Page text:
On a hot summer day like this, what can be better than taking a plunge in a pristine lake or a calm river? Sadly, these swimming opportunities are rare in our age of busy and often polluted waterways. That is why architects are developing some creative alternatives to conventional swimming pools within the urban context. Sitting on lakes, seas and rivers even amidst the busiest cities, these floating pools satisfy the metropolises’ demand for beaches and create unique settings for a swim.
Los Angeles studio PlayLab and the non-profit organization +Pool they confounded with Dong-Ping Wong (ex-Family) proposed a project of a floating swimming pool for New York’s East River over a decade ago, but only managed to receive an official “confirmation to proceed with due diligence” from New York’s Economic Development Corporation this May. The team has spent 10 years developing the technology and raising funds to test prototypes for the pool. Completion is expected within two years.
The team claims the project, which will include a lap pool and an area for children, could filter over 600,000 gallons of river water per day. Instead of using chemicals to clean the water, the +Pool engineers have modelled a membrane filtration system using software developed by the US’s Environmental Protection Agency (EPA).
In this way, the floating pool aims to create a safe place for people to swim while cleaning the East River, a saltwater tidal estuary that divides Manhattan and Brooklyn, which gets contaminated with sewage via the old combined sewer overflow (CSO) system.
Finland-based architecture studio OOPEAA, short for Office for Peripheral Architecture, plans to build a floating pool in Munkbrohamnen in downtown Stockholm. Named the Hamnbad Stockholm, it is based on the competition-winning Architectural Global Concept developed by OOPEAA for the Allas Sea Pool Family, which aims to introduce waterborne swimming pools to coastal and riverside cities around the world, embracing the Nordic tradition for bathing and swimming outdoors all year around.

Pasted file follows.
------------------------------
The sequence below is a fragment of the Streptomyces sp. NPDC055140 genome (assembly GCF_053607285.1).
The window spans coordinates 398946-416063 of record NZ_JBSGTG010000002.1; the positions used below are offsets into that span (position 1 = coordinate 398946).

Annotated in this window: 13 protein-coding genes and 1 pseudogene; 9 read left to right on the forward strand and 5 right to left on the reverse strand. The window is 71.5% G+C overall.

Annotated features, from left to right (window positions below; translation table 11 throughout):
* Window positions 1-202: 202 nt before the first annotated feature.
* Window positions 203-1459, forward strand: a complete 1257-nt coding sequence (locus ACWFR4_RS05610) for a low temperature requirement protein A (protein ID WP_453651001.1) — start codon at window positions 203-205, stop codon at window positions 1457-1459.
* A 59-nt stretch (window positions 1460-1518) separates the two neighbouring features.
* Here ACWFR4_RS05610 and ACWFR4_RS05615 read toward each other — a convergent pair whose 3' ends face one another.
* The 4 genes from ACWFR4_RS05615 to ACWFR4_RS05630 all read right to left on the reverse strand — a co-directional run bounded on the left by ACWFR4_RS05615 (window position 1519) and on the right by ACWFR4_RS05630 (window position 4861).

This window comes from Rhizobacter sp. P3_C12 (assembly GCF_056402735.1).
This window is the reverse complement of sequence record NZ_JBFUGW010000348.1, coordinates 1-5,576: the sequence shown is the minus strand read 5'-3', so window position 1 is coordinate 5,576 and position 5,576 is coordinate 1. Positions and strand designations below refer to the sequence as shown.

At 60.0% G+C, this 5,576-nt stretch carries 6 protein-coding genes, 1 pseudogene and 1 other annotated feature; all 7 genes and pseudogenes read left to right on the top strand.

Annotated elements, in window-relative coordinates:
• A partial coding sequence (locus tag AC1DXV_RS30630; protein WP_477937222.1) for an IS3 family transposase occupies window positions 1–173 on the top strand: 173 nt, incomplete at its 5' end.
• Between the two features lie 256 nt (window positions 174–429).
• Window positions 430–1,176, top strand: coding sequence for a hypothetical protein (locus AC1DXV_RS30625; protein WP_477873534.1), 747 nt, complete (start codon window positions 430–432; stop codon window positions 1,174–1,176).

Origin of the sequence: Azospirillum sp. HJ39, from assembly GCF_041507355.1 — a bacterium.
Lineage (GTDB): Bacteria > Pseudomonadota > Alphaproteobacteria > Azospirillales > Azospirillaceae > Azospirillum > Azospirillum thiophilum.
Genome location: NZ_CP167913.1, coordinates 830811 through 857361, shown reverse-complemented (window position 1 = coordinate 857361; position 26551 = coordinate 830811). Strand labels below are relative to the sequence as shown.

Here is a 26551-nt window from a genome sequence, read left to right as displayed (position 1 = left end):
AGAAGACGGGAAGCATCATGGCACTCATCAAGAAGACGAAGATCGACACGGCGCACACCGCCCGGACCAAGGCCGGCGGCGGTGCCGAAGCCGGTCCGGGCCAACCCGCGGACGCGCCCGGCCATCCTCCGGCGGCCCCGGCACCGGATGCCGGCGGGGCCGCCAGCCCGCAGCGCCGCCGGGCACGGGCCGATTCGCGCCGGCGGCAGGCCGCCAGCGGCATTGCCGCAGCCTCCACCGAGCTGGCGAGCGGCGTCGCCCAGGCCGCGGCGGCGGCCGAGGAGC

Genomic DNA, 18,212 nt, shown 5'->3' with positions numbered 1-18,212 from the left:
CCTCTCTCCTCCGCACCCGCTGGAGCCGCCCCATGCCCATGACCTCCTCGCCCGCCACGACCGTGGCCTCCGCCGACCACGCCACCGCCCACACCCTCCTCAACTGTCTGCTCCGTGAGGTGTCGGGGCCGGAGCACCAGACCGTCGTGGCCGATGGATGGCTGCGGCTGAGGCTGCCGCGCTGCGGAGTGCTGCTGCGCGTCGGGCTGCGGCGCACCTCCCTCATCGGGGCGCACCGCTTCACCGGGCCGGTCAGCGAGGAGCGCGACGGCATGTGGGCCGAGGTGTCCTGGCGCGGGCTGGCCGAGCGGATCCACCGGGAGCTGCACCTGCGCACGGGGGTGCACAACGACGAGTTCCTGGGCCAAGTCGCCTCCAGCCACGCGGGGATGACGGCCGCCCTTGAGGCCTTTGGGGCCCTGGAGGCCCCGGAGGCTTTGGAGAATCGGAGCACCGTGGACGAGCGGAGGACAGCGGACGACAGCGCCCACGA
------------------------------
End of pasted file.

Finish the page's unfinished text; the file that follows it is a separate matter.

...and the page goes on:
The first Allas Sea Pool was completed in Helsinki in May 2016. Taking the concept as its basis, Hamnbad Stockholm combines the experience of contemplation on nature and healthy physical activity with the social aspects of life in a city. With several all-year-round outdoor pools, saunas, as well as a combination of freely accessed public facilities and several flexible spaces that can be adapted for a range of activities, the Hamnbad Stockholm will provide a new platform of public space in the city and activate the relationship of the city with the sea in a new way.
The floating pool is set to extend the urban public space in the heart of the city by introducing a new structure over the water and inviting people to experience the shoreline as an important element of the city. The program consists of two types of indoor areas, one containing the saunas and the spa, and the other featuring a restaurant, a cafeteria and multipurpose space for events, as well as two types of outdoor areas, one with pools and sundecks, and the other with terraces. While a ticket is required to enter the pools, the terraces and viewing decks are freely open to the public.
Designed to relate to the surrounding cityscape, the two-story floating structure will be carefully adjusted to line up with the height level of the bridges in order not to disturb the skyline of the city, while its materiality and colour palette will reference the buildings in the neighborhood. The temporary building will be prefabricated of CLT (cross-laminated timber) units that will be fully prepared to be plugged in onsite. The modular wooden structure has been intentionally designed to accommodate disassembly and transportation over waterways to a different site for re-assembly, after the 10-year building permit in Stockholm is over. The project is set to welcome its first visitors in 2023.
Swedish studio White Arkitekter has designed a starfish-shaped floating pool in Bergen, Norway, which will be built as part of the redevelopment of the city’s coastline into a waterfront park called True Blue on the Store Lungegårdsvann lake, an inlet of the North Sea. With this project, the architects aim to express “the love story between the city of Bergen and water in all its forms, the mist, the rain, the running streams and the waiting sea.”
Given the harsh conditions of the natural coast, the team is going to build a 1,500-metre sea wall, which will form the perimeter of the park and the backbone to a series of gardens and outdoor play areas. The space will be divided into three sections that will each be programmed differently. The first one, named Urban beach and located closest to the city, will feature a floating sea pool, which according to the architects, will serve as a multifunctional platform that can be used as a space for gatherings, events and parties for large audiences.
The pool will be connected to the mainland by a pontoon and will consist of several triangular volumes, which will be arranged around three geometric pools and feature a sauna, picnic areas and kayak rental facilities. The triangular shape has been chosen as it is both elegant and functional. Low centre of gravity makes it a prime candidate for floating structures, while visually its precise geometry is a spectacular way to express architecture in a natural landscape.